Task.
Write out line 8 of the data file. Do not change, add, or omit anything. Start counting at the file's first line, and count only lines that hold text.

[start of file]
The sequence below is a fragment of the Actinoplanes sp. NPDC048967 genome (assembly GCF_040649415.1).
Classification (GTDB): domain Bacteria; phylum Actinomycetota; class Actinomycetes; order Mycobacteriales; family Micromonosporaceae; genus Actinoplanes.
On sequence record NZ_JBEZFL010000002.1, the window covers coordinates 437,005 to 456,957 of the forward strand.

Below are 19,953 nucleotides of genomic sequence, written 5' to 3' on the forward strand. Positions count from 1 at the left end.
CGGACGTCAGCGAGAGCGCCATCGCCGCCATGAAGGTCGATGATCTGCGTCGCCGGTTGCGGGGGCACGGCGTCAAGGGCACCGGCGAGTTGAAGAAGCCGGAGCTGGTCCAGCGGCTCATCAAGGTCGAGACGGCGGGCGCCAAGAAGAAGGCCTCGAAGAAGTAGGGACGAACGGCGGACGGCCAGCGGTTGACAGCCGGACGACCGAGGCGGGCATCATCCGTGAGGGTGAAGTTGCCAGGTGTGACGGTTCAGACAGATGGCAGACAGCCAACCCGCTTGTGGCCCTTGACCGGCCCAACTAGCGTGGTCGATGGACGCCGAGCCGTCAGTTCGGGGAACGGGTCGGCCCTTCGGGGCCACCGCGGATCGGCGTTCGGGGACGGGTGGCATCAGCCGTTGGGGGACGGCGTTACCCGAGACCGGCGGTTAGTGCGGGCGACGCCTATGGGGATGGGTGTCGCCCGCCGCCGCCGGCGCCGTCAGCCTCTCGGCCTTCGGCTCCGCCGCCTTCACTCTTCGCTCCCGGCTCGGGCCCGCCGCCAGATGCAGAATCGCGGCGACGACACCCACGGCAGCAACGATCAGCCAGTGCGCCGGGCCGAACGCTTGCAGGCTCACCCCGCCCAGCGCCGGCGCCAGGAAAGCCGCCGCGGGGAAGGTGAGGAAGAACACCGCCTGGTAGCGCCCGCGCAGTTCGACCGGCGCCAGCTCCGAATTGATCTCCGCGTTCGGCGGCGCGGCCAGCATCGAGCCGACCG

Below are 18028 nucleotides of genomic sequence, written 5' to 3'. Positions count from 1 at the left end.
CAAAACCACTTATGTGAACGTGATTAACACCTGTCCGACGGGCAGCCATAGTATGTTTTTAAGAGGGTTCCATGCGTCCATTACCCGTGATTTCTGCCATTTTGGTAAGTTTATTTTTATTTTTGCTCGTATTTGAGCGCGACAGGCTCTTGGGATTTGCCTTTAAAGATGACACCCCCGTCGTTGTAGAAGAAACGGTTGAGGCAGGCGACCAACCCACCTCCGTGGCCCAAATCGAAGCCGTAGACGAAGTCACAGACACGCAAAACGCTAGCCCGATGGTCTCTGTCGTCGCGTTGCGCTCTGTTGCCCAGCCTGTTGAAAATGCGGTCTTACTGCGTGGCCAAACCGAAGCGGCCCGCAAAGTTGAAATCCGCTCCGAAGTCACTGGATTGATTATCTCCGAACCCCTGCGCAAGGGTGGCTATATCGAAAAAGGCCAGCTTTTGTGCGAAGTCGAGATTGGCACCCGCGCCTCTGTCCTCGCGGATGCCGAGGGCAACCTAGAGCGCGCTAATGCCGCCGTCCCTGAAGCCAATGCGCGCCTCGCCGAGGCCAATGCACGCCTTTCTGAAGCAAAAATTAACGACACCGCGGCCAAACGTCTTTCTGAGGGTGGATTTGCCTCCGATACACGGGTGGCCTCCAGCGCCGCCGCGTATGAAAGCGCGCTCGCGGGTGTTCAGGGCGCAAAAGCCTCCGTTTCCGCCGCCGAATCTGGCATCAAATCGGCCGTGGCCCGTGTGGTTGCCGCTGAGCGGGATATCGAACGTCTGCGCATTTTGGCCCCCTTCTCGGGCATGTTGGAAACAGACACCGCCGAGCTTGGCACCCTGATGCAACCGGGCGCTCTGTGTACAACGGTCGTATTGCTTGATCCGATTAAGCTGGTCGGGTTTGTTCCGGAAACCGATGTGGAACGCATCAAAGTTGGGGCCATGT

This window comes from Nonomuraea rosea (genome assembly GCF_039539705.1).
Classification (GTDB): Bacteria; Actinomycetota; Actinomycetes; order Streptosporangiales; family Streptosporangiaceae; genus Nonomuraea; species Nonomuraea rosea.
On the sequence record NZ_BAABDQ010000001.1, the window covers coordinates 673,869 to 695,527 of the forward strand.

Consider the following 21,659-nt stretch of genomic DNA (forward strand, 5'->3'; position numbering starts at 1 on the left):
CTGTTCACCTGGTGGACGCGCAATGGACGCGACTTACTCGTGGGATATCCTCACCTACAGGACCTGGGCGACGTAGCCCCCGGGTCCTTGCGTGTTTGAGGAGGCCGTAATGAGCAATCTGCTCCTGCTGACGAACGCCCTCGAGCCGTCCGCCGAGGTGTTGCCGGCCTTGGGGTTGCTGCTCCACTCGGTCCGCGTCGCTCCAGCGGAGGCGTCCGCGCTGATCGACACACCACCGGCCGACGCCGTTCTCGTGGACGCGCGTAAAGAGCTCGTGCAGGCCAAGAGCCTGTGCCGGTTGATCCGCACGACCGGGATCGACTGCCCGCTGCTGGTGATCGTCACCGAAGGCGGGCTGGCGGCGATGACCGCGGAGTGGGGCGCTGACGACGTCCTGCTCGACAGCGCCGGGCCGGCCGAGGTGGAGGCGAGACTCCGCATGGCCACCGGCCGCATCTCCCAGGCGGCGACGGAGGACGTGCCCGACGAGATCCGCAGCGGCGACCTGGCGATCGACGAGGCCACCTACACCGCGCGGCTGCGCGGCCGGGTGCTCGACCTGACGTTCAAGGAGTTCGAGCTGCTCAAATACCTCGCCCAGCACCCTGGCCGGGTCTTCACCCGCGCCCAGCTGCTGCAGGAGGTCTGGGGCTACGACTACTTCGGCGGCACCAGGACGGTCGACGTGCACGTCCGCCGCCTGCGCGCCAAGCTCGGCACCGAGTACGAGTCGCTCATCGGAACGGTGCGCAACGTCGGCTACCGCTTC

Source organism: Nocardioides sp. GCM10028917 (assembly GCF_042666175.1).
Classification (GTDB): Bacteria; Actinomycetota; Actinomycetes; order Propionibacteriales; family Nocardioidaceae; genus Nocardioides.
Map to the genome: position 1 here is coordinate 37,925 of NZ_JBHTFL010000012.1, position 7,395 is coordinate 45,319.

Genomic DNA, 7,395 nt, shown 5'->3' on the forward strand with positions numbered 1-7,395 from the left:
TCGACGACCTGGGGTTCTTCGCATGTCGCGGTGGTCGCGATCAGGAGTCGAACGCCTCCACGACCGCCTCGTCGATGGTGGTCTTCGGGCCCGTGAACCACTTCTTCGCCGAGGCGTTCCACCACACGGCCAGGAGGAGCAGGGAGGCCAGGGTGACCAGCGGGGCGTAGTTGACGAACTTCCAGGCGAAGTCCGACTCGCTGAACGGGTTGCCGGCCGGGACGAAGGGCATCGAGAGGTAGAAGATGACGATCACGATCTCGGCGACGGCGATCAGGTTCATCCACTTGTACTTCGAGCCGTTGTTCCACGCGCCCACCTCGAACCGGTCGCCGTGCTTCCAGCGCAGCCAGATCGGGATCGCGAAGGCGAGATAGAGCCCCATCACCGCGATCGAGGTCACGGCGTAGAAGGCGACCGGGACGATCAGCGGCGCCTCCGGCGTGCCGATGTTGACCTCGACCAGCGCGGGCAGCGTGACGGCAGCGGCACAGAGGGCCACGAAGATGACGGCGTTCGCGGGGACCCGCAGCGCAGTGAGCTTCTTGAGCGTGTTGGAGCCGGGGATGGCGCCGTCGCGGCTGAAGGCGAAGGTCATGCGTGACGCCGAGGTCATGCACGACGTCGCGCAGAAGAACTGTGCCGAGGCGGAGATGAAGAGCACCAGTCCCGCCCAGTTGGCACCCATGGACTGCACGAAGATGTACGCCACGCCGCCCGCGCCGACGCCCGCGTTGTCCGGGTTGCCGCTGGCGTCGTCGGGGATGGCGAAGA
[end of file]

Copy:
This window comes from Nonomuraea rosea (genome assembly GCF_039539705.1).